Municipalities are constantly looking for ways to fund improvements in local infrastructure. Wheel taxes have been around for more than 50 years, but not many Wisconsin municipalities currently take advantage of them. Could a wheel tax be the right funding option for your community?
What is a wheel tax?
A wheel tax is a local, annual vehicle registration fee. Wisconsin law allows counties and municipalities to levy wheel taxes, which are added to a driver’s $75 annual state registration fee. The Wisconsin Department of Transportation collects the fee and pays it to the county or municipality, less an administrative fee.
Wisconsin requires municipalities to spend wheel tax revenue for “transportation-related purposes” only. If necessary, communities may offset wheel tax revenue by reducing property tax funding of transportation projects. This frees municipalities to allocate more property tax revenue to other purposes.
Wisconsin communities with wheel taxes commonly charge between $10 and $30 annually, but $20 a year is the most common wheel tax charge. While residents won’t likely rejoice at the idea of paying a wheel tax, the Wisconsin Department of Transportation reported that, even including a $20 municipal wheel tax, Wisconsin has lower vehicle registration fees and gasoline taxes than Illinois, Iowa, Michigan, and Minnesota.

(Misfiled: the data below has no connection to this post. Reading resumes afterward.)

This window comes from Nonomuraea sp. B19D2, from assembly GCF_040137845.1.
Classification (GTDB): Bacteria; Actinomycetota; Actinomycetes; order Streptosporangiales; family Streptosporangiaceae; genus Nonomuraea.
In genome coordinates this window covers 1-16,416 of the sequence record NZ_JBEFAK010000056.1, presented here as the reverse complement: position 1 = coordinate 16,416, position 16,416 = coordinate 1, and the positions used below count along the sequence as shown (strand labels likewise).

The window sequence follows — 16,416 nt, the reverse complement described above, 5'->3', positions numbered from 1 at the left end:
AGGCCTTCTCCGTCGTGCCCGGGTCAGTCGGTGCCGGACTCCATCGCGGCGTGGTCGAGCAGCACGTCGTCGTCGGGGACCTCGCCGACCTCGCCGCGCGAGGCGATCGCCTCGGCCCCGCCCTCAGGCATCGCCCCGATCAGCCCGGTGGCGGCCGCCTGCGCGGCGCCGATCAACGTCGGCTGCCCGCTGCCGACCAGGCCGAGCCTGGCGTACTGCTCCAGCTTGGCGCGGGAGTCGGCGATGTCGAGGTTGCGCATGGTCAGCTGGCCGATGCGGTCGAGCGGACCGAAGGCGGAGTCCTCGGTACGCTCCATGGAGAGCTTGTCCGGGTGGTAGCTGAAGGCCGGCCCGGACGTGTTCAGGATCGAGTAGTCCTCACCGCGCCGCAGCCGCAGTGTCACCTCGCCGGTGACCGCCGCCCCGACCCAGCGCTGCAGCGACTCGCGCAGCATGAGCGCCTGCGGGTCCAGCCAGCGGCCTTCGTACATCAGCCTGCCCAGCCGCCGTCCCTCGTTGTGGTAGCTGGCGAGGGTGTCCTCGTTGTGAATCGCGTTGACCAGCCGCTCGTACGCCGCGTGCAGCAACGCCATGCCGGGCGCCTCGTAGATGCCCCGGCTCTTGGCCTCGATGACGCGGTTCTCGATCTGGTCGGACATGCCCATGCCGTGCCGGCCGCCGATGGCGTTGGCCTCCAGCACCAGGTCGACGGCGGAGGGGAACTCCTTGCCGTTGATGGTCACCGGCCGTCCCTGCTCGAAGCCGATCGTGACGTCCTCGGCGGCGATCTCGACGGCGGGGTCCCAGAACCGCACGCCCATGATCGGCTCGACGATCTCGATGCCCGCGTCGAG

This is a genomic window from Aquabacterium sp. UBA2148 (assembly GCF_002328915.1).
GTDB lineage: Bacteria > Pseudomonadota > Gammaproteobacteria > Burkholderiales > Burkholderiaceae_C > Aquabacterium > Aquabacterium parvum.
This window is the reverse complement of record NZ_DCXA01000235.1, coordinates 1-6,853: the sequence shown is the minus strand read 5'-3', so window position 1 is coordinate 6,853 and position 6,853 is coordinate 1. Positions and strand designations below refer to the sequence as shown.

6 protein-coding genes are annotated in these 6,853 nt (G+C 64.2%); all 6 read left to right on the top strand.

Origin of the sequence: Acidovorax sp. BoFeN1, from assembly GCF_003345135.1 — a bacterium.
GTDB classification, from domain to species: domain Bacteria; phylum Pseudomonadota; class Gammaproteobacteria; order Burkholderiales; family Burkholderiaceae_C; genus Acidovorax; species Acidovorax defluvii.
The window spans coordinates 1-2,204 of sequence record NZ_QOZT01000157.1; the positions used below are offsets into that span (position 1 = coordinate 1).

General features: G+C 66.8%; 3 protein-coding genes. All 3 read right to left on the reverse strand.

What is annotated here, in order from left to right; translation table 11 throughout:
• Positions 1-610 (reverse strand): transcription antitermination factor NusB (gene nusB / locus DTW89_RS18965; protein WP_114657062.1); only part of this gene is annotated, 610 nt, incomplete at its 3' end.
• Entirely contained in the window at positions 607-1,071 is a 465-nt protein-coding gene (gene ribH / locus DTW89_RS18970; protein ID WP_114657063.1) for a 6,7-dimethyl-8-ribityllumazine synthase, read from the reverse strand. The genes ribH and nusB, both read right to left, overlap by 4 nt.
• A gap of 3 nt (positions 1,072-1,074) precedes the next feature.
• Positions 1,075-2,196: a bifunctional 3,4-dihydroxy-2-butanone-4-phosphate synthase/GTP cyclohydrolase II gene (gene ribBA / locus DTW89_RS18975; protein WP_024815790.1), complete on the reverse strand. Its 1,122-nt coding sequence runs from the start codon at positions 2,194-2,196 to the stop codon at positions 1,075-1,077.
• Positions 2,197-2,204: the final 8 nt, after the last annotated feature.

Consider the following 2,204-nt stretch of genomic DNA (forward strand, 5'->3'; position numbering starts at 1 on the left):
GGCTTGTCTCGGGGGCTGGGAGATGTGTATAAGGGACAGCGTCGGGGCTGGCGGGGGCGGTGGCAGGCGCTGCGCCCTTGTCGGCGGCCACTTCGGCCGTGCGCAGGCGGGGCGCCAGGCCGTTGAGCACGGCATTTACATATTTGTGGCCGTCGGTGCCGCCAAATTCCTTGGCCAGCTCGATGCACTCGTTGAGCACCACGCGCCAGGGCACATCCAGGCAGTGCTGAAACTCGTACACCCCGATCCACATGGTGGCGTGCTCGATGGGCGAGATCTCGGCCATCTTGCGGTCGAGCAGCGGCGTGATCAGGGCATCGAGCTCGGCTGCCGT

Why are wheel taxes popular?
A small number of Wisconsin cities and villages, 20 out of about 600, and counties, 9 out of 72, impose wheel taxes. However, Wisconsin Policy Forum reported that only four communities imposed wheel taxes in 2011. Wheel taxes’ popularity has skyrocketed in the past eight years.
Residents notice the negative impact of deteriorating community roads. Between constituent demands, property tax levy limits, and falling inflation-adjusted state transportation funding, wheel taxes can be an attractive solution to funding necessary road improvements that may otherwise go unresolved. Wisconsin law doesn’t limit wheel tax increases.
The Wisconsin Legislature has discussed changes to require voter referendums for wheel taxes. The legislative outlook is currently unclear for Wisconsin wheel taxes, but as of now, any municipality can choose to impose a wheel tax without feedback from residents.
Questions on whether a wheel tax is the right move for your community? Please contact an expert at R/M today.
About the Author
Edward F. Maxwell
Edward joined Ruekert & Mielke, Inc. (R/M) in 2017 as a financial analyst. Before joining R/M, he worked in private-sector finance, analyzing capital investments, forecasting expenses and revenue, and crafting department budgets. At R/M, he creates financial solutions for all clients, from municipalities to corporate businesses.